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Mutations in REEP6 Cause Autosomal-Recessive Retinitis Pigmentosa.

Arno, G; Agrawal, SA; Eblimit, A; Bellingham, J; Xu, M; Wang, F; Chakarova, C; ... Chen, R; + view all (2016) Mutations in REEP6 Cause Autosomal-Recessive Retinitis Pigmentosa. Am J Hum Genet , 99 (6) pp. 1305-1315. 10.1016/j.ajhg.2016.10.008. Green open access

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Abstract

Retinitis pigmentosa (RP) is the most frequent form of inherited retinal dystrophy. RP is genetically heterogeneous and the genes identified to date encode proteins involved in a wide range of functional pathways, including photoreceptor development, phototransduction, the retinoid cycle, cilia, and outer segment development. Here we report the identification of biallelic mutations in Receptor Expression Enhancer Protein 6 (REEP6) in seven individuals with autosomal-recessive RP from five unrelated families. REEP6 is a member of the REEP/Yop1 family of proteins that influence the structure of the endoplasmic reticulum but is relatively unstudied. The six variants identified include three frameshift variants, two missense variants, and a genomic rearrangement that disrupts exon 1. Human 3D organoid optic cups were used to investigate REEP6 expression and confirmed the expression of a retina-specific isoform REEP6.1, which is specifically affected by one of the frameshift mutations. Expression of the two missense variants (c.383C>T [p.Pro128Leu] and c.404T>C [p.Leu135Pro]) and the REEP6.1 frameshift mutant in cultured cells suggest that these changes destabilize the protein. Furthermore, CRISPR-Cas9-mediated gene editing was used to produce Reep6 knock-in mice with the p.Leu135Pro RP-associated variant identified in one RP-affected individual. The homozygous knock-in mice mimic the clinical phenotypes of RP, including progressive photoreceptor degeneration and dysfunction of the rod photoreceptors. Therefore, our study implicates REEP6 in retinal homeostasis and highlights a pathway previously uncharacterized in retinal dystrophy.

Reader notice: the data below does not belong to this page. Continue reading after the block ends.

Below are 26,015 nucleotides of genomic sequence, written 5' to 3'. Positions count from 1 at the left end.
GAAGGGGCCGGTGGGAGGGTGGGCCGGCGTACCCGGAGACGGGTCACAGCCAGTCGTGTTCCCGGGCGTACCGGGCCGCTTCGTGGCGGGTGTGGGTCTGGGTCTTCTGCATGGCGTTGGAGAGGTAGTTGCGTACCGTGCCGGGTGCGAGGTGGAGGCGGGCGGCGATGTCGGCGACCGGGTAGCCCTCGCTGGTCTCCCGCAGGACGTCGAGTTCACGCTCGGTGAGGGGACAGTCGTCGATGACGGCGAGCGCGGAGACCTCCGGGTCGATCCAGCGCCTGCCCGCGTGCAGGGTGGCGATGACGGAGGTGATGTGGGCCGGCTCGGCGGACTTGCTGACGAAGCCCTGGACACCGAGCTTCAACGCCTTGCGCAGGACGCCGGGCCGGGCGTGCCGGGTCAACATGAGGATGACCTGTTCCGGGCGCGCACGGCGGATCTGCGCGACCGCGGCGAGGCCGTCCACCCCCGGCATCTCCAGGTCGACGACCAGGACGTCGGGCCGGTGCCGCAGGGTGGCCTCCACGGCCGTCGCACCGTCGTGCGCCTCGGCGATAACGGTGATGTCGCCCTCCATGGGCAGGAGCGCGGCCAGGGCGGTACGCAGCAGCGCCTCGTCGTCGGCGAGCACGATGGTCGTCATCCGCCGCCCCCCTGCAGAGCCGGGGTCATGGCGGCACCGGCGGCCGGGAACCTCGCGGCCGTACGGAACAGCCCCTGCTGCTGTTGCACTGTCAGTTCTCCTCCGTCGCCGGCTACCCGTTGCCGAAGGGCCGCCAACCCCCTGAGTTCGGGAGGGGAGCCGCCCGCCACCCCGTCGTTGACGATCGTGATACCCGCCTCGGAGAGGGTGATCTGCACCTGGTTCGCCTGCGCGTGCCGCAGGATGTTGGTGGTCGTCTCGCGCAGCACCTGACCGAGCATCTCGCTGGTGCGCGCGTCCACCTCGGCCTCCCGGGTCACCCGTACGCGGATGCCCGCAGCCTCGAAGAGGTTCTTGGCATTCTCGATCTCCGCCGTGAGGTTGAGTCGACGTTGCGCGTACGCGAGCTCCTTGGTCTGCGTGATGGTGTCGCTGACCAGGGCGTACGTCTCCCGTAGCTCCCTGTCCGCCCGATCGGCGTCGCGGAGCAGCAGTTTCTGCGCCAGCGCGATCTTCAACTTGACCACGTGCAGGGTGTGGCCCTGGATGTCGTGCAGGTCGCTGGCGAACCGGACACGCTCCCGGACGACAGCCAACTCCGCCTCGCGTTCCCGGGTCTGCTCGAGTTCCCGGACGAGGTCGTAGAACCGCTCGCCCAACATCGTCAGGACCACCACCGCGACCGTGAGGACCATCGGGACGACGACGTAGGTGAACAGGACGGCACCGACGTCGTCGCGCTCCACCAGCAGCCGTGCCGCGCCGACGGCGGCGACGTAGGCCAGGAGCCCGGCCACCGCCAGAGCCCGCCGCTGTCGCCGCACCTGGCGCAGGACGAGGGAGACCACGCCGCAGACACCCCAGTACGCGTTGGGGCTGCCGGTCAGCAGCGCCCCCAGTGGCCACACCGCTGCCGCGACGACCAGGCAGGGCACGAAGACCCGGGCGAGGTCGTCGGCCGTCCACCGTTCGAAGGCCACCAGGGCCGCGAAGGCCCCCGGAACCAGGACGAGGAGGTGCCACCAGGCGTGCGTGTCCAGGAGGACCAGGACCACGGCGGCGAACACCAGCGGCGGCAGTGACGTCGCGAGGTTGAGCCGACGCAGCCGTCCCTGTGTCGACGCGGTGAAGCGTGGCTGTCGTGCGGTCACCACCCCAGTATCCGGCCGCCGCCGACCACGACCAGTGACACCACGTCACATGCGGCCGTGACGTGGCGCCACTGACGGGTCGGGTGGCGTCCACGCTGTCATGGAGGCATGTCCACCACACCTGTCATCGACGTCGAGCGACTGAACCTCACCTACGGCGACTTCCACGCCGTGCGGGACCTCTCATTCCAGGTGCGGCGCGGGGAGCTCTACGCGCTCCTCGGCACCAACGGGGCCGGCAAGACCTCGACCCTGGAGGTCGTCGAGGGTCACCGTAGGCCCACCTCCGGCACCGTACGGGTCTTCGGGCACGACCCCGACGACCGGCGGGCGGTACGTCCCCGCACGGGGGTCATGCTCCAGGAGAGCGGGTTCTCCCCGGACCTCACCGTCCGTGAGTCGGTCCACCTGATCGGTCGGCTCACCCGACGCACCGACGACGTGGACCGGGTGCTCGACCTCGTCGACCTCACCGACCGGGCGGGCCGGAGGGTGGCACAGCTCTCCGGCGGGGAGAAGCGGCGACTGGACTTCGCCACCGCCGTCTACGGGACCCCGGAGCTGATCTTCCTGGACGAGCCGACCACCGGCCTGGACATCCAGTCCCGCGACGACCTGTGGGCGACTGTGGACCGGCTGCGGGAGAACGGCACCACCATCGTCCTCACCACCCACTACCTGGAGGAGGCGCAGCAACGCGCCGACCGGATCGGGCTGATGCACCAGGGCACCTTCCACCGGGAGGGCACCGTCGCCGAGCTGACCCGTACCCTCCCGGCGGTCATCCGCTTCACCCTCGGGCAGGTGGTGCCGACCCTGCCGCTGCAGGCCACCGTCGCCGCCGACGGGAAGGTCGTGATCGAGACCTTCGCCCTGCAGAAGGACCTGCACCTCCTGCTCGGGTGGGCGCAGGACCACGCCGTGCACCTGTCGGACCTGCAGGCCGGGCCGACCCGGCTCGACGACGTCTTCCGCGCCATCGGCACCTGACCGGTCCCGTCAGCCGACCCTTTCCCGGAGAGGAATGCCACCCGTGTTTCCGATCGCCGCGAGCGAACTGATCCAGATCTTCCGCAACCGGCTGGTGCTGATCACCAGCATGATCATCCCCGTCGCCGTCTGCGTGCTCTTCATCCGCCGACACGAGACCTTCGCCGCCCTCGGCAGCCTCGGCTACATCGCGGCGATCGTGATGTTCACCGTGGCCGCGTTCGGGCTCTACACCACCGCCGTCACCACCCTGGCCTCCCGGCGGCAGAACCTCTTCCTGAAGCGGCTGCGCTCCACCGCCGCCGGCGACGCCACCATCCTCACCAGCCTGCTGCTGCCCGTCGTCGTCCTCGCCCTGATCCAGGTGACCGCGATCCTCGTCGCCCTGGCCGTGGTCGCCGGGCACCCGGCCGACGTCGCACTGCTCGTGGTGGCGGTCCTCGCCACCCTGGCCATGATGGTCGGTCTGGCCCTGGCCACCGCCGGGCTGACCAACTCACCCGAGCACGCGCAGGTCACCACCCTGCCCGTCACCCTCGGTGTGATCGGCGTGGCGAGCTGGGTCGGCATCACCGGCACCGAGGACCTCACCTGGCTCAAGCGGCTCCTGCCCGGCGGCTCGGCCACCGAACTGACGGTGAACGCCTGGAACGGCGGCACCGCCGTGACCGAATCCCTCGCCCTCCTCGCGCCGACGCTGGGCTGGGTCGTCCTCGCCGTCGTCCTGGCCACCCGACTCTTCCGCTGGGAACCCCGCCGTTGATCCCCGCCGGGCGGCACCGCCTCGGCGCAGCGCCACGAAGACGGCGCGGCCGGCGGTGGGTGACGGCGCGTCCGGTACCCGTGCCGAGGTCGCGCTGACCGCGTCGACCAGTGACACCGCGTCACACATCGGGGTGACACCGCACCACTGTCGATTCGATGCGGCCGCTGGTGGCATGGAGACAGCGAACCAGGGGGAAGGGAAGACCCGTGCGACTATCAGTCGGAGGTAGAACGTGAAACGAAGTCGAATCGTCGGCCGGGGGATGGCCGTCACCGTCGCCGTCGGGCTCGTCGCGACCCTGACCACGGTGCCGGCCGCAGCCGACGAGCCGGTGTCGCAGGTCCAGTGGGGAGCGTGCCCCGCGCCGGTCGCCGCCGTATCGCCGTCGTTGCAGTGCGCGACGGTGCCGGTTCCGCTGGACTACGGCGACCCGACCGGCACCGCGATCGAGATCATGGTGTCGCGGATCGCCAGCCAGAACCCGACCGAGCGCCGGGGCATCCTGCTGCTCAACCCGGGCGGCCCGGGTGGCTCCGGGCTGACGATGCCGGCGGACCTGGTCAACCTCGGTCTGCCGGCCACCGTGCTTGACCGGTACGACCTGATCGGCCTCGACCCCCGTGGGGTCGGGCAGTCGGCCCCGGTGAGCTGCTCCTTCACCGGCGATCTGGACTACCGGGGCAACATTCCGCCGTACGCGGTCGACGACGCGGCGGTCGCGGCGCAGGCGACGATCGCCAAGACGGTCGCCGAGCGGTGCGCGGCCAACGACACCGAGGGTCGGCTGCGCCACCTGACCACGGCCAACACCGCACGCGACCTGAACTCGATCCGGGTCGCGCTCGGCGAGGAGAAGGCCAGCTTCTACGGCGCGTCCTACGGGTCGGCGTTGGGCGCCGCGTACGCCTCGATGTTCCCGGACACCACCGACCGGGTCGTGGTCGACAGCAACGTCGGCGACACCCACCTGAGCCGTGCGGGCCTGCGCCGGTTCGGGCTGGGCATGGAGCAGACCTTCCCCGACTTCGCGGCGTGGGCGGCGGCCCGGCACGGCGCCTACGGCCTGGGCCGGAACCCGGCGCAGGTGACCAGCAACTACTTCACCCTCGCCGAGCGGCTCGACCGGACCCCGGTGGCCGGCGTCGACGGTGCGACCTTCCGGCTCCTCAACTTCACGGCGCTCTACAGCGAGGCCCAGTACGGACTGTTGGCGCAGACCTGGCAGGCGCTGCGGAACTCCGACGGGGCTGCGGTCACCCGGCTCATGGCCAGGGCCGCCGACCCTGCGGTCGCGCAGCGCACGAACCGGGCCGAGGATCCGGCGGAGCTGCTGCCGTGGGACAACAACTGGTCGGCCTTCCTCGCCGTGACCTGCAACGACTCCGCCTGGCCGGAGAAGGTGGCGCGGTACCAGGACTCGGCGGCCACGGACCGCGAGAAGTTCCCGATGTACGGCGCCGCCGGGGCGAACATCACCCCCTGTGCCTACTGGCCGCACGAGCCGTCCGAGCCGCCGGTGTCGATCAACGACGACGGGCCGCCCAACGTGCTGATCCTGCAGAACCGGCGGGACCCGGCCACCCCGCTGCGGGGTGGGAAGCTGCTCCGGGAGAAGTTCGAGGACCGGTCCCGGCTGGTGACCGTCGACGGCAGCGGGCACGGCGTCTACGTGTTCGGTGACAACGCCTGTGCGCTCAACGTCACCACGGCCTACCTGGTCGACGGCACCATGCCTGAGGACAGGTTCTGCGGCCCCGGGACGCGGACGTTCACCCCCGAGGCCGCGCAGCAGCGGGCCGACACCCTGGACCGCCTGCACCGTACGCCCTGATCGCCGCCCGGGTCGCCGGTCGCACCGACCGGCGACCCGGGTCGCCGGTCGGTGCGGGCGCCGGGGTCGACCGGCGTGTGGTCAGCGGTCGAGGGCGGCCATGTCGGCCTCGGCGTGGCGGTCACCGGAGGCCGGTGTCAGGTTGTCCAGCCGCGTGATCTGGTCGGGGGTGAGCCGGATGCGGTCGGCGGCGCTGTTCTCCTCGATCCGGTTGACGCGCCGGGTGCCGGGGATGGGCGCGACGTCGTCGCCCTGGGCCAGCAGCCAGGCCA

Type: Article
Title: Mutations in REEP6 Cause Autosomal-Recessive Retinitis Pigmentosa.
Location: United States
Open access status: An open access version is available from UCL Discovery
DOI: 10.1016/j.ajhg.2016.10.008
Publisher version: http://dx.doi.org/10.1016/j.ajhg.2016.10.008
Language: English
Additional information: © 2016 The Authors. This is an open access article under the CC BY license (http://creativecommons.org/licenses/by/4.0/).
UCL classification: UCL > Provost and Vice Provost Offices
UCL > Provost and Vice Provost Offices > School of Life and Medical Sciences
UCL > Provost and Vice Provost Offices > School of Life and Medical Sciences > Faculty of Brain Sciences
UCL > Provost and Vice Provost Offices > School of Life and Medical Sciences > Faculty of Brain Sciences > Institute of Ophthalmology
UCL > Provost and Vice Provost Offices > School of Life and Medical Sciences > Faculty of Life Sciences
UCL > Provost and Vice Provost Offices > School of Life and Medical Sciences > Faculty of Life Sciences > Div of Biosciences
UCL > Provost and Vice Provost Offices > School of Life and Medical Sciences > Faculty of Life Sciences > Div of Biosciences > Genetics, Evolution and Environment
URI: http://discovery.ucl.ac.uk/id/eprint/1530184
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